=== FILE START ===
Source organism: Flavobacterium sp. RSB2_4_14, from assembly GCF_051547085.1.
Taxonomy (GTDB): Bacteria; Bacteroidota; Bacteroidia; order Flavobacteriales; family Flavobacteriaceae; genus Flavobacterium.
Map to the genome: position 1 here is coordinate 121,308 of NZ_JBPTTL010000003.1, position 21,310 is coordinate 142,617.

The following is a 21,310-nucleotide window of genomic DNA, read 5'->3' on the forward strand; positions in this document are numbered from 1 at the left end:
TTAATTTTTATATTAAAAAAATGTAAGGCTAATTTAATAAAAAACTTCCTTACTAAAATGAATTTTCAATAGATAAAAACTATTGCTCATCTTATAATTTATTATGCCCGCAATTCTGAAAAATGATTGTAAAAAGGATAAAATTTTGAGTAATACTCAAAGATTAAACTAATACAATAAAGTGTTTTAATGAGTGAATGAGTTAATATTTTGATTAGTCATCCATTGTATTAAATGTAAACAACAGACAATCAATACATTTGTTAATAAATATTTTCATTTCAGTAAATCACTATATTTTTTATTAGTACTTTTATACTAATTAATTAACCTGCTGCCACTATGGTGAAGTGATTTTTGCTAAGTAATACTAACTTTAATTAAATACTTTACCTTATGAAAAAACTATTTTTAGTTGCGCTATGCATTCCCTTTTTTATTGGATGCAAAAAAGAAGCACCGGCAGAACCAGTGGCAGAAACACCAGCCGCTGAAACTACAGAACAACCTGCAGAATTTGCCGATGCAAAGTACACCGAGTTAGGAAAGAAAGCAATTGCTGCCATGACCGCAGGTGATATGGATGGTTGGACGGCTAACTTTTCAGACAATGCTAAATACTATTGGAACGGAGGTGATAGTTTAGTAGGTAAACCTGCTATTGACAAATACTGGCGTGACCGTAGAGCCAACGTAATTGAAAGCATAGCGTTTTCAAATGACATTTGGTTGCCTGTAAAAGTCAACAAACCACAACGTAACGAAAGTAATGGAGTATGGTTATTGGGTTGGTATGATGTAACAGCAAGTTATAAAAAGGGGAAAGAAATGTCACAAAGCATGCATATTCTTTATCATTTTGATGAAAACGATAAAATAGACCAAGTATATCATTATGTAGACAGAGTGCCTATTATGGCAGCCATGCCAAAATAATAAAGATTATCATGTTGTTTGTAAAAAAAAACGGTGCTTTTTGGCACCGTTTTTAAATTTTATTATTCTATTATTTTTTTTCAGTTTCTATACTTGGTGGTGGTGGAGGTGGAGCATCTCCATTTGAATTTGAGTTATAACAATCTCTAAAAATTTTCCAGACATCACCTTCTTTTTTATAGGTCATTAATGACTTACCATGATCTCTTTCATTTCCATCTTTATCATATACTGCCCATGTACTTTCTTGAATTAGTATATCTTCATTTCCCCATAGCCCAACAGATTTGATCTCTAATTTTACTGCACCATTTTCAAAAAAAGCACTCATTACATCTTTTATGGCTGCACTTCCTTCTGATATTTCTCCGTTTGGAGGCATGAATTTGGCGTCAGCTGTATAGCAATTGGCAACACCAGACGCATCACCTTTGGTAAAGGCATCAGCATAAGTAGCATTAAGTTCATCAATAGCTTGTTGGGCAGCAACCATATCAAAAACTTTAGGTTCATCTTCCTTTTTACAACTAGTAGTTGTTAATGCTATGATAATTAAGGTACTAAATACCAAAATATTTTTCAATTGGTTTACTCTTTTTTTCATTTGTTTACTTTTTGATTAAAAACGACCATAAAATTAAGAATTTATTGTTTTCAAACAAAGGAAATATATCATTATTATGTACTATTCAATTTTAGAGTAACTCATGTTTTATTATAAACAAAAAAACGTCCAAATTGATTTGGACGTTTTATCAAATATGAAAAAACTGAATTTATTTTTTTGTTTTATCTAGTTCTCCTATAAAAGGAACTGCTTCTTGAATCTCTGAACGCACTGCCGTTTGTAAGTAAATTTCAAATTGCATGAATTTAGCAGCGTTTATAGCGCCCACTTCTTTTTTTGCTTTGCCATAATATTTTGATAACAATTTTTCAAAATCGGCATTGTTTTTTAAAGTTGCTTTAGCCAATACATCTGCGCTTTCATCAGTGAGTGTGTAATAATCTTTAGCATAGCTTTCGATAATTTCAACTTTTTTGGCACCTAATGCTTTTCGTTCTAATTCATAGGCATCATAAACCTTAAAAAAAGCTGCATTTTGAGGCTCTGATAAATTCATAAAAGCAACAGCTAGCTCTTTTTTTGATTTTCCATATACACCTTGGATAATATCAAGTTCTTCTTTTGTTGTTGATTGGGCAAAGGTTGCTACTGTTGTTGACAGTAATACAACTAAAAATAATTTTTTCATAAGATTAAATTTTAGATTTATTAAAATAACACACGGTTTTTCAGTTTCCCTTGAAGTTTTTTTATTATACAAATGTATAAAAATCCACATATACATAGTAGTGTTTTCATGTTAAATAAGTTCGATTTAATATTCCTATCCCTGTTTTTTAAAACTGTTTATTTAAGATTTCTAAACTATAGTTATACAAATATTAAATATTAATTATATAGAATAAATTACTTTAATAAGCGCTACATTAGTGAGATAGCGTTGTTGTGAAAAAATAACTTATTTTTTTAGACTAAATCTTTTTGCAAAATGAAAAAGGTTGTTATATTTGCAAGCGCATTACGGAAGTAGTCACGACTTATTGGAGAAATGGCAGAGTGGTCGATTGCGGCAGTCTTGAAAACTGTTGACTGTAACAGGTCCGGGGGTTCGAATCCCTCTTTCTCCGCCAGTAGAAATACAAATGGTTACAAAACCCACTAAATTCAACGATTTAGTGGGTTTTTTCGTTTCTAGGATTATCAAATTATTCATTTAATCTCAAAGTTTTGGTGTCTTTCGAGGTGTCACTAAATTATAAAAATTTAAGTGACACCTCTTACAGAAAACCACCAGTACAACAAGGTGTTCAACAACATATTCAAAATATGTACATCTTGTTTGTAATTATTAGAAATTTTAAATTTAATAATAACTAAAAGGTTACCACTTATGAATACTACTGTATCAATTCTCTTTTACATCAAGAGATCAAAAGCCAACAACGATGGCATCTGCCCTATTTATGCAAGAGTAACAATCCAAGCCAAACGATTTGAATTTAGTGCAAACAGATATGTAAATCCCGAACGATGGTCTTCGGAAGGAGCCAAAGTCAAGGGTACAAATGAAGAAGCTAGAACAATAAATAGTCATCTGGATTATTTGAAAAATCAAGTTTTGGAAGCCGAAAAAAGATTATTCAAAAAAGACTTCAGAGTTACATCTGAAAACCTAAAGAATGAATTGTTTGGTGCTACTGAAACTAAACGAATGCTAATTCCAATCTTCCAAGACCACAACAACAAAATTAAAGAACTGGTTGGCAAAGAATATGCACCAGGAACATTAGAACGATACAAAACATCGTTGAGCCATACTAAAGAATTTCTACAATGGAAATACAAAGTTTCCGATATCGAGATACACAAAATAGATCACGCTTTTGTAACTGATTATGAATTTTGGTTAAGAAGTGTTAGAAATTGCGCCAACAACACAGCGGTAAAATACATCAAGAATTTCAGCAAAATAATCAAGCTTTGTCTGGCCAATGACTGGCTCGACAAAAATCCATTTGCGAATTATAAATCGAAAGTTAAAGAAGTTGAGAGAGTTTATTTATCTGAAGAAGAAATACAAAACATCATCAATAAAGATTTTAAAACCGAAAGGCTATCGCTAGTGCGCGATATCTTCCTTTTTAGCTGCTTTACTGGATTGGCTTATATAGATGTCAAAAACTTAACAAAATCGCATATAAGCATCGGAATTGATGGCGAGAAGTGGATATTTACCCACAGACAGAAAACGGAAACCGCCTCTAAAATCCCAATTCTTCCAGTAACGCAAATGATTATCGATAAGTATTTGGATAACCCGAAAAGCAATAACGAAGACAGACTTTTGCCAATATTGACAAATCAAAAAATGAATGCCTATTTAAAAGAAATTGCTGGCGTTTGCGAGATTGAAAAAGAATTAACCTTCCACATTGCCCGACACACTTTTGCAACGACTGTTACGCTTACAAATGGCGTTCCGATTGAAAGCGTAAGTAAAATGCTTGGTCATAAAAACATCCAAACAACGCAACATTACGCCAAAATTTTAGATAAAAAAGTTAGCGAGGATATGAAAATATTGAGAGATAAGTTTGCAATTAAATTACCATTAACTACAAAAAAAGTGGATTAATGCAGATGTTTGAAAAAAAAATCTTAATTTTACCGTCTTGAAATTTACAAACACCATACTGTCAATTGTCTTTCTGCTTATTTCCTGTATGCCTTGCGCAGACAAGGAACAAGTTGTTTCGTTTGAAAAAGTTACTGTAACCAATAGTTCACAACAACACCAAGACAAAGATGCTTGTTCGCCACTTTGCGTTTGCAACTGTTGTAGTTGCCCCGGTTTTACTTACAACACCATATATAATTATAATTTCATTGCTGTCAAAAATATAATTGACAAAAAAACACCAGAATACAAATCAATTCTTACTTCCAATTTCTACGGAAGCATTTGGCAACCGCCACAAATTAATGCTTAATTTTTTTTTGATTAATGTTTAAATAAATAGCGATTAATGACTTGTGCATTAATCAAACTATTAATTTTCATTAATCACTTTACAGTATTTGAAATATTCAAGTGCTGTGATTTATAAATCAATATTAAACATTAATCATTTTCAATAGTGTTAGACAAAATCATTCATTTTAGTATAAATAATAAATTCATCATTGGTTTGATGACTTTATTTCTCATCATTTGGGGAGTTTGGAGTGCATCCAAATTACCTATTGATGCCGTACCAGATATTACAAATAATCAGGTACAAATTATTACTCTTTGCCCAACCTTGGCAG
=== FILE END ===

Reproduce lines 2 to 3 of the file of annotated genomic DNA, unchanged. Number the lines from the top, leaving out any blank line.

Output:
Taxonomy (GTDB): Bacteria; Bacteroidota; Bacteroidia; order Flavobacteriales; family Flavobacteriaceae; genus Flavobacterium.
Map to the genome: position 1 here is coordinate 121,308 of NZ_JBPTTL010000003.1, position 21,310 is coordinate 142,617.